It started as a parish organisation that first achieved prominence in 1756. The club itself was founded in the 1760s and was well patronised to the extent that it was the focal point of the game for about thirty years until the formation of MCC and the opening of Lord’s Cricket Ground in 1787. Hambledon produced several outstanding players including the master batsman John Small and the first great fast bowler Thomas Brett. Their most notable opponent was the Chertsey and Surrey bowler Edward “Lumpy” Stevens, who is believed to have been the main proponent of the flighted delivery.
It was in answer to the flighted, or pitched, delivery that the straight bat was introduced. The old “hockey stick” style of bat was only really effective against the ball being trundled or skimmed along the ground.
The growth of cricket in the mid and late 19th century was assisted by the development of the railway network. For the first time, teams from a long distance apart could play one other without a prohibitively time-consuming journey. Spectators could travel longer distances to matches, increasing the size of crowds.
In 1864, another bowling revolution resulted in the legalisation of overarm and in the same year Wisden Cricketers’ Almanack was first published.
The period from 1890 to the outbreak of the First World War has become an object of nostalgia, ostensibly because the teams played cricket according to “the spirit of the game”, but more realistically because it was a peacetime period that was shattered by the First World War. The era has been called The Golden Age of cricket and it featured numerous great names such as Grace, Wilfred Rhodes, C B Fry, K S Ranjitsinhji and Victor Trumper.
In 1924 the eight ball over was extended to New Zealand and in 1937 to South Africa. In England, the eight ball over was adopted experimentally for the 1939 season; the intention was to continue the experiment in 1940, but first-class cricket was suspended for the Second World War and when it resumed, English cricket reverted to the six ball over. The 1947 Laws of Cricket allowed six or eight balls depending on the conditions of play. Since the 1979/80 Australian and New Zealand seasons, the six ball over has been used worldwide and the most recent version of the Laws in 2000 only permits six ball overs.
tarved of top-level competition for its best players, the South African Cricket Board began funding so-called “rebel tours”, offering large sums of money for international players to form teams and tour South Africa. The ICC’s response was to blacklist any rebel players who agreed to tour South Africa, banning them from officially sanctioned international cricket. As players were poorly remunerated during the 1970s, several accepted the offer to tour South Africa, particularly players getting towards the end of their careers for whom a blacklisting would have little effect.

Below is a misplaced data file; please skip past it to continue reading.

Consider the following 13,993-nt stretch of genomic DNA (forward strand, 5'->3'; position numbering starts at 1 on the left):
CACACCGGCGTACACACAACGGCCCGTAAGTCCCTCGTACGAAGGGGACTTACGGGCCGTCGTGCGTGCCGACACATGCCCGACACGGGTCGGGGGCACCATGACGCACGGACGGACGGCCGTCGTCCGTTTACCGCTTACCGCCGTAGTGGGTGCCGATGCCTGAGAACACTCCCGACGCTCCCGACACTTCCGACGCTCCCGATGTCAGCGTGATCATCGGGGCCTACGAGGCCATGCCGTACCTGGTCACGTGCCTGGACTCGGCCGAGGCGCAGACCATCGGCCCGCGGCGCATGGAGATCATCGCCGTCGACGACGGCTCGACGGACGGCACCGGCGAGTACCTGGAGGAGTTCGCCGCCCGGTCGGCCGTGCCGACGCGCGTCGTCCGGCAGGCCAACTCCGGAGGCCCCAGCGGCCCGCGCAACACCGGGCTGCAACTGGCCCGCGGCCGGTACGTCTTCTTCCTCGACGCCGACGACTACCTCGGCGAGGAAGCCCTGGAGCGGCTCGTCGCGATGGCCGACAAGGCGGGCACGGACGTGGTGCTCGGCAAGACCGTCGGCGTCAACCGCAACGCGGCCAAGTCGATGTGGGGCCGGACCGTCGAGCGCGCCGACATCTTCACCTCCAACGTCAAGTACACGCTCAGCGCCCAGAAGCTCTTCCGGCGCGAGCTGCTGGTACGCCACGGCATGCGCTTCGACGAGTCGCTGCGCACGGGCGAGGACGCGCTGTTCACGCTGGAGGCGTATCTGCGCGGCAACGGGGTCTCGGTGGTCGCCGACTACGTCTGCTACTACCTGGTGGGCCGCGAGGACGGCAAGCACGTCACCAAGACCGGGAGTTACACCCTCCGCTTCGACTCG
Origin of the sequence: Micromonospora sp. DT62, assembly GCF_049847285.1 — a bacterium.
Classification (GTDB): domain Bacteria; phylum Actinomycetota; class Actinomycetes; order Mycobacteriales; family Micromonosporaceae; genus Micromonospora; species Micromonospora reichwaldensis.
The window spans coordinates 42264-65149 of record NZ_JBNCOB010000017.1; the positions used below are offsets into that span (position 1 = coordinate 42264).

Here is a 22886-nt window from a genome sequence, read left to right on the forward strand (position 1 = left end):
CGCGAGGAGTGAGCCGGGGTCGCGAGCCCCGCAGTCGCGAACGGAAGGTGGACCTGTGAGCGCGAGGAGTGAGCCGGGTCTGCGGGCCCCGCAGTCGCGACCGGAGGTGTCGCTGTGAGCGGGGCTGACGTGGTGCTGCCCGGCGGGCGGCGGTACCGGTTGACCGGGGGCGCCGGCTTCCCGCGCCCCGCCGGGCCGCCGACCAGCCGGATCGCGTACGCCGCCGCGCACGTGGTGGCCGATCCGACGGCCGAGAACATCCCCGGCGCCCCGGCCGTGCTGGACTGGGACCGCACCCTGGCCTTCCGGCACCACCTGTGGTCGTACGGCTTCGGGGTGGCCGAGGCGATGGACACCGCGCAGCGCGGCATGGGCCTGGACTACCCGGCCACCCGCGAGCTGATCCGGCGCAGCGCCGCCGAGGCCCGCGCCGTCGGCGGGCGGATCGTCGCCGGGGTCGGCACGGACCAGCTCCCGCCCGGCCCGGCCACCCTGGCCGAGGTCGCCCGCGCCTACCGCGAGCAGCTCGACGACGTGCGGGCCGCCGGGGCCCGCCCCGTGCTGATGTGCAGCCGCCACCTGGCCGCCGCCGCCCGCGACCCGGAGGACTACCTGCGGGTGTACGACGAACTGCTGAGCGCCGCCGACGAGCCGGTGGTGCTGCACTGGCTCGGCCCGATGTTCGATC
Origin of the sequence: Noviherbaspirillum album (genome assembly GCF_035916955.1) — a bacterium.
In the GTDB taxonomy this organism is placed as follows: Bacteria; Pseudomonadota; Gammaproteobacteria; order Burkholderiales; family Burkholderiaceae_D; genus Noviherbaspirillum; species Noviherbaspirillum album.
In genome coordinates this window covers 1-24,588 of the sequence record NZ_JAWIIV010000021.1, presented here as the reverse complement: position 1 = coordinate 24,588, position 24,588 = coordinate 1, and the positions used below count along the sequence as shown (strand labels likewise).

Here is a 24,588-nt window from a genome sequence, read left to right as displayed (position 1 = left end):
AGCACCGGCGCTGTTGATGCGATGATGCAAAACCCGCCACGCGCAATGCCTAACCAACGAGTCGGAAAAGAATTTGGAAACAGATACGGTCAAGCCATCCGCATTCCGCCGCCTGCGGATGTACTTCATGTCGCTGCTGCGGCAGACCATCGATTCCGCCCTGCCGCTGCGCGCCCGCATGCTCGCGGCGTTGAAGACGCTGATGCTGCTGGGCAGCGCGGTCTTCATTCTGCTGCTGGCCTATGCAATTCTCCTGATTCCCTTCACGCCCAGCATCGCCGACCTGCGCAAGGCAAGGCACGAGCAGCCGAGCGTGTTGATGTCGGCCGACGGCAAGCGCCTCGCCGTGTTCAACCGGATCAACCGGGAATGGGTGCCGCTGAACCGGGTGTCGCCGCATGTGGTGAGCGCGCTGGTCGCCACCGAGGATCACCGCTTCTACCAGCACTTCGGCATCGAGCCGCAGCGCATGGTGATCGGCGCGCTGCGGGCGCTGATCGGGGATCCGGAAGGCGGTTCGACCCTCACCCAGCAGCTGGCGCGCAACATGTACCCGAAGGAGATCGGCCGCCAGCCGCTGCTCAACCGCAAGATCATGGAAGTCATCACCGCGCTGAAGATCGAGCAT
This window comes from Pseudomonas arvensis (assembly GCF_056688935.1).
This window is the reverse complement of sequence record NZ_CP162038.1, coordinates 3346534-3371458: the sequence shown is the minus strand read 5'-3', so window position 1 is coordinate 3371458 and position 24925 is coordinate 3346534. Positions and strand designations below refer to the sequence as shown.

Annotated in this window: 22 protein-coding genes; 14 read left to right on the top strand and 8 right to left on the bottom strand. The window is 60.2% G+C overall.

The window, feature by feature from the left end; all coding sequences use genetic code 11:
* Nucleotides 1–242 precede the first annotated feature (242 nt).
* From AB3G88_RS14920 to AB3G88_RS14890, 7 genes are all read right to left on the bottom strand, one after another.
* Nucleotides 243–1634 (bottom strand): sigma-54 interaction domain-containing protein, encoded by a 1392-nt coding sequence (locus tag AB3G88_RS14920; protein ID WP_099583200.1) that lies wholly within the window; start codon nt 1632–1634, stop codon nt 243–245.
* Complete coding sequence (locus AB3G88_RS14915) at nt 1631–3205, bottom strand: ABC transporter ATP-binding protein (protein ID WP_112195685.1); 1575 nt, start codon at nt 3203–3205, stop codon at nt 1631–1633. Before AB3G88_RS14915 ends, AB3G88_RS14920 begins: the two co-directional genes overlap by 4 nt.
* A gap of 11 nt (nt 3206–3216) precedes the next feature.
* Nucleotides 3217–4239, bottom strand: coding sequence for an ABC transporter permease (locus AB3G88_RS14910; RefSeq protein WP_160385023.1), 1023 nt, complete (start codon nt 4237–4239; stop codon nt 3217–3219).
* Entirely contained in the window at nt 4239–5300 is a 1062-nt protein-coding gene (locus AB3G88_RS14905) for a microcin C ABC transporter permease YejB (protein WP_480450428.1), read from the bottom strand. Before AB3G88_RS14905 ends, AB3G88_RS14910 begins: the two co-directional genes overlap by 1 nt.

Although many “traditional” cricket fans objected to the shorter form of the game, limited overs cricket did have the advantage of delivering a result to spectators within a single day; it did improve cricket’s appeal to younger or busier people; and it did prove commercially successful.
The first limited overs international match took place at Melbourne Cricket Ground in 1971 as a time-filler after a Test match had been abandoned because of heavy rain on the opening days. It was tried simply as an experiment and to give the players some exercise, but turned out to be immensely popular. Limited overs internationals (LOIs or ODIs, after One-day Internationals) have since grown to become a massively popular form of the game, especially for busy people who want to be able to see a whole match. The International Cricket Council reacted to this development by organising the first Cricket World Cup in England in 1975, with all the Test playing nations taking part.
he ICC has expanded its development program with the goal of producing more national teams capable of competing at Test level. Development efforts are focused on African and Asian nations; and on the United States. In 2004, the ICC Intercontinental Cup brought first-class cricket to 12 nations, mostly for the first time.
In June 2001, the ICC introduced a “Test Championship Table” and, in October 2002, a “One-day International Championship Table”. Australia has consistently topped both these tables in the 2000s.